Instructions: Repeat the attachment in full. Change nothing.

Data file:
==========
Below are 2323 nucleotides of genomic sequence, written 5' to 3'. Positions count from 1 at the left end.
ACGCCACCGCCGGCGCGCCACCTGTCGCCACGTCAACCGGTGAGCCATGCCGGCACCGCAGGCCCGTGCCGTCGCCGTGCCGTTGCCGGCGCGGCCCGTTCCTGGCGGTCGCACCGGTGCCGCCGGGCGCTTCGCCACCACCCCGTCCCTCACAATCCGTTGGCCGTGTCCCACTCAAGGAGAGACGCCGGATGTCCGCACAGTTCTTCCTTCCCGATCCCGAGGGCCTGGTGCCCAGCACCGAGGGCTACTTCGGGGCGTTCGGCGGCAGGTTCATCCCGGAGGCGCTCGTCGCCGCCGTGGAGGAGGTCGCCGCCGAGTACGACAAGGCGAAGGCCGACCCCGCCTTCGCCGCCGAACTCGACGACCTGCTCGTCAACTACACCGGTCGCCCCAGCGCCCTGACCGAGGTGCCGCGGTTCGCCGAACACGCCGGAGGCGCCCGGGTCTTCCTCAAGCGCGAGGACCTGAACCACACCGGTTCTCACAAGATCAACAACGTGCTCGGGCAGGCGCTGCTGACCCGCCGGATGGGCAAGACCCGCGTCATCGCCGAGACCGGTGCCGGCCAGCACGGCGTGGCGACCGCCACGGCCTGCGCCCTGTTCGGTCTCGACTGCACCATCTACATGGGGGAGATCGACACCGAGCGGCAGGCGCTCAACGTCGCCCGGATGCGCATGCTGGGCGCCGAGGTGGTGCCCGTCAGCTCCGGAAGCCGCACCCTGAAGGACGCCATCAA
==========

Below are 2323 nucleotides of genomic sequence, written 5' to 3'. Positions count from 1 at the left end.
ACGCCACCGCCGGCGCGCCACCTGTCGCCACGTCAACCGGTGAGCCATGCCGGCACCGCAGGCCCGTGCCGTCGCCGTGCCGTTGCCGGCGCGGCCCGTTCCTGGCGGTCGCACCGGTGCCGCCGGGCGCTTCGCCACCACCCCGTCCCTCACAATCCGTTGGCCGTGTCCCACTCAAGGAGAGACGCCGGATGTCCGCACAGTTCTTCCTTCCCGATCCCGAGGGCCTGGTGCCCAGCACCGAGGGCTACTTCGGGGCGTTCGGCGGCAGGTTCATCCCGGAGGCGCTCGTCGCCGCCGTGGAGGAGGTCGCCGCCGAGTACGACAAGGCGAAGGCCGACCCCGCCTTCGCCGCCGAACTCGACGACCTGCTCGTCAACTACACCGGTCGCCCCAGCGCCCTGACCGAGGTGCCGCGGTTCGCCGAACACGCCGGAGGCGCCCGGGTCTTCCTCAAGCGCGAGGACCTGAACCACACCGGTTCTCACAAGATCAACAACGTGCTCGGGCAGGCGCTGCTGACCCGCCGGATGGGCAAGACCCGCGTCATCGCCGAGACCGGTGCCGGCCAGCACGGCGTGGCGACCGCCACGGCCTGCGCCCTGTTCGGTCTCGACTGCACCATCTACATGGGGGAGATCGACACCGAGCGGCAGGCGCTCAACGTCGCCCGGATGCGCATGCTGGGCGCCGAGGTGGTGCCCGTCAGCTCCGGAAGCCGCACCCTGAAGGACGCCATCAA